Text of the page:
Museo Thyssen Bornemisza

Permanent Collection


Francis Picabia

Watercolor and pencil on paper mounted on cardboard
53.8 x 64.7 cm
Museo Thyssen-Bornemisza, Madrid
Numero de inventario
INV. Nr. 703 (1982.41)
ficha de la obra

© VEGAP, Madrid

More information about this Work

Picabia’s relationship with abstract art was very short lived. The Thyssen-Bornemisza Predicament, a watercolour that predates Picabia’s conscription in summer 1914 and belonged to his friend Marcel Duchamp, was part of a suite of abstract works executed after he returned to Paris from New York. They may be considered in the same context as the watercolours he had shown at Alfred Steiglitz’s Photo Secession Gallery from March to April 1913, which expressed what he described as “the spirit of New York as I feel it.” Impressed by the American city’s modernity and vitality, Picabia threw himself into exalting the urban progress of Manhattan: “I have enlisted the machinery of the modern world and introduced it in my studio, ” he stated. Furthermore, the interviews and writings published during his period of residence in the American metropolis, which coincided with the Armory Show, reveal his insistence on the spontaneous, the expressive and the musical, denoting a particular closeness to the work of Kandinsky. This closeness may also be glimpsed in his own writings, as for him art consisted of an attempt “to render external an internal state of mind or feeling, to project onto the canvas emotional, temperamental, mental, subjective states.”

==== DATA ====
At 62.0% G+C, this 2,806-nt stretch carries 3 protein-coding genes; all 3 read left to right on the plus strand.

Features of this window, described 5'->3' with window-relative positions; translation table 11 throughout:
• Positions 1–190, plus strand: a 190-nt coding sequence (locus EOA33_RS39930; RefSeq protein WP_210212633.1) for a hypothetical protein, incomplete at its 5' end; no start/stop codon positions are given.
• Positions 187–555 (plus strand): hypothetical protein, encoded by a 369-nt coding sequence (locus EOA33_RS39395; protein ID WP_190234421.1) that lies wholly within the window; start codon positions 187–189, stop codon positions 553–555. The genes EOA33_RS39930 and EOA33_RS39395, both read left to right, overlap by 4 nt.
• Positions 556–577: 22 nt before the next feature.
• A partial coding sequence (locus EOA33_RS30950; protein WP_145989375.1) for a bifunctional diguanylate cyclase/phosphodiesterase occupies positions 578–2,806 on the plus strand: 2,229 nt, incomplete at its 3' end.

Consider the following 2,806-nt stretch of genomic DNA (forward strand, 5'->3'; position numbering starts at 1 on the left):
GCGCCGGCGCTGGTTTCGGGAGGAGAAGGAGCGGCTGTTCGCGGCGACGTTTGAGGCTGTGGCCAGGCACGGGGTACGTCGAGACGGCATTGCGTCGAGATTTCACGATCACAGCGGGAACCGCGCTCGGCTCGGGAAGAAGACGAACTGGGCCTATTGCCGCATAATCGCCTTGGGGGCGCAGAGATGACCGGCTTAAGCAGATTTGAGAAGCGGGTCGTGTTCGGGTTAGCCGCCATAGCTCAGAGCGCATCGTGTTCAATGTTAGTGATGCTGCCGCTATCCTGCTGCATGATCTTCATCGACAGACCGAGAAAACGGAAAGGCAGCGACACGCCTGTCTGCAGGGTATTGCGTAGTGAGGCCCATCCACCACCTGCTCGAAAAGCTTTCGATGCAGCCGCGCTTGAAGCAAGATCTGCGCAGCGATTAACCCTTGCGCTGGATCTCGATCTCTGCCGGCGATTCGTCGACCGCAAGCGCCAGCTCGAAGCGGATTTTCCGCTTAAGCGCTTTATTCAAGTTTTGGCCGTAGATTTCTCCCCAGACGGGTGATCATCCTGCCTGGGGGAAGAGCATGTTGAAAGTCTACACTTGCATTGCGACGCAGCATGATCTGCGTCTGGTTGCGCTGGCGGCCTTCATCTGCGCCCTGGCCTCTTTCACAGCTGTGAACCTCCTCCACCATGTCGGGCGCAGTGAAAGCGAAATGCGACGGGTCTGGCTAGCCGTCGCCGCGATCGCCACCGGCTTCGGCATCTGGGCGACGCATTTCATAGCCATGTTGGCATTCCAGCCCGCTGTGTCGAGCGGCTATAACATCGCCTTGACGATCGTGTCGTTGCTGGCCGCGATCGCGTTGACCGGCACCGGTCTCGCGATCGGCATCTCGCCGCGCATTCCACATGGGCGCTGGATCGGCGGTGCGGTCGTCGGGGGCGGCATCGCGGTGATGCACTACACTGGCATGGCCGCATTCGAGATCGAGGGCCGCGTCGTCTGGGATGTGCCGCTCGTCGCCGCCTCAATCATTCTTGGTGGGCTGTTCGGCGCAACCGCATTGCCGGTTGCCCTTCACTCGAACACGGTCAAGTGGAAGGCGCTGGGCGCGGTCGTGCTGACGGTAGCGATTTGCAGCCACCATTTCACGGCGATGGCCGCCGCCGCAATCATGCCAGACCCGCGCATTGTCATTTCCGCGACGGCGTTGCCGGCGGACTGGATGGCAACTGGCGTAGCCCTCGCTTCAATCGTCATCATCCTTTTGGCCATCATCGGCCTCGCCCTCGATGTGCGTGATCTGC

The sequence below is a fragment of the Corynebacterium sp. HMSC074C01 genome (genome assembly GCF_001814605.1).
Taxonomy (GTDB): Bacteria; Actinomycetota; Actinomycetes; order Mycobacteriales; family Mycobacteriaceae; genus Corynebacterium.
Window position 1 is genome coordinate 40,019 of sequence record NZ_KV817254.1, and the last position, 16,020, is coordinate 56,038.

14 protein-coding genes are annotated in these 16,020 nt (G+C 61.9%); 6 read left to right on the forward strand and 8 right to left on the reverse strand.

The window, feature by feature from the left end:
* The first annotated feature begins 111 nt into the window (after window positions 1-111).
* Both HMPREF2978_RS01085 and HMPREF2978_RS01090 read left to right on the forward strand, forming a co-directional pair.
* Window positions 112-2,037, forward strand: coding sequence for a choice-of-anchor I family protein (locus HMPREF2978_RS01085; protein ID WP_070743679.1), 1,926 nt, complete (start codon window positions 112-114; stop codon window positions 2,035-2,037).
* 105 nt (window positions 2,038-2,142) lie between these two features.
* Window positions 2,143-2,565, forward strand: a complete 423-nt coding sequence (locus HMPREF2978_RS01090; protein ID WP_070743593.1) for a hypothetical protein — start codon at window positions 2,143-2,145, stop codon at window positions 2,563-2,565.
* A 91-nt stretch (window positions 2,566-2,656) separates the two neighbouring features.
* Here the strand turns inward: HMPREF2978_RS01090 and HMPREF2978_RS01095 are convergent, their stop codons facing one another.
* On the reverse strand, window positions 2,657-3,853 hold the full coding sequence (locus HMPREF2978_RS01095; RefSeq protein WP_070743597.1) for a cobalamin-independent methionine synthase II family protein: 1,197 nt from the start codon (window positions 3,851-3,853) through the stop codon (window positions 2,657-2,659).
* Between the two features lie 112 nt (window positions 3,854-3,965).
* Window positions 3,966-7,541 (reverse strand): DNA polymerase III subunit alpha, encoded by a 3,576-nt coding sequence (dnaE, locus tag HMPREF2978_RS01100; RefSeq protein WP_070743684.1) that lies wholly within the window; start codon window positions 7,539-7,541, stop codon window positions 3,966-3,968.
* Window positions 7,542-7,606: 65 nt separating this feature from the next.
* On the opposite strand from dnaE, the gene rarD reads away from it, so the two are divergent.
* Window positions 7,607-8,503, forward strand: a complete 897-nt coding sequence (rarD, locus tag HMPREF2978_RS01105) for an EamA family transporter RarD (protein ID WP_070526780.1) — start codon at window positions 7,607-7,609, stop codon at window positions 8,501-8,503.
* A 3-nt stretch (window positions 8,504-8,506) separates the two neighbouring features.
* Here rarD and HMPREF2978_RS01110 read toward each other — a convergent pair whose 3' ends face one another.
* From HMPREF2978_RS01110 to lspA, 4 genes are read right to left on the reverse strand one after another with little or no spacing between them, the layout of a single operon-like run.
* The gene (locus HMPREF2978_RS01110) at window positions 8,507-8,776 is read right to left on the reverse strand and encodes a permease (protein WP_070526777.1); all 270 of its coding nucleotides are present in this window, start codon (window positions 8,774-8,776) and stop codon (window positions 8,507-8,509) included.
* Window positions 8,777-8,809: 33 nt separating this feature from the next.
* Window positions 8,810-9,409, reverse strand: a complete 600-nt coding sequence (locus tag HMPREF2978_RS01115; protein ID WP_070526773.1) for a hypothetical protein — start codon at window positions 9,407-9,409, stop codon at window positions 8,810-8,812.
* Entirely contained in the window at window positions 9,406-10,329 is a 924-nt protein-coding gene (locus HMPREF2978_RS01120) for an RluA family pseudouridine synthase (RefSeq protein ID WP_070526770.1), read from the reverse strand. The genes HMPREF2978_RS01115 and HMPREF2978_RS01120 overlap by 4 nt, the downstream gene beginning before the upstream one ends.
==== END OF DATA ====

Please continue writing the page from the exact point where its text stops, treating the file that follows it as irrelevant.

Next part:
Towards 1914 Picabia often incorporated the title of the work into the image, a device which enabled him to add certain thought-provoking ideas or contents. Embarras, the title inscribed on the upper part of the composition, which is generally translated as Predicament, has many connotations. It can also denote “problem” or “awkward situation, ” as well as “embarrassment, ” and therefore has various meanings depending on whether it refers to the nature of the image or to the state of mind of the artist or the viewer. Provocative titles of this kind, which began to enjoy a certain importance in Picabia’s pre-Dadaist works, became a decisive element in his Dadaist works produced between 1915 and 1920. It was precisely this provocative aspect of his oeuvre that was highlighted by André Breton, the painting’s owner from 1926, at the artist’s funeral in 1953: “Only someone who was a great aristocrat in spirit could dare do what you have done.”

Paloma Alarcó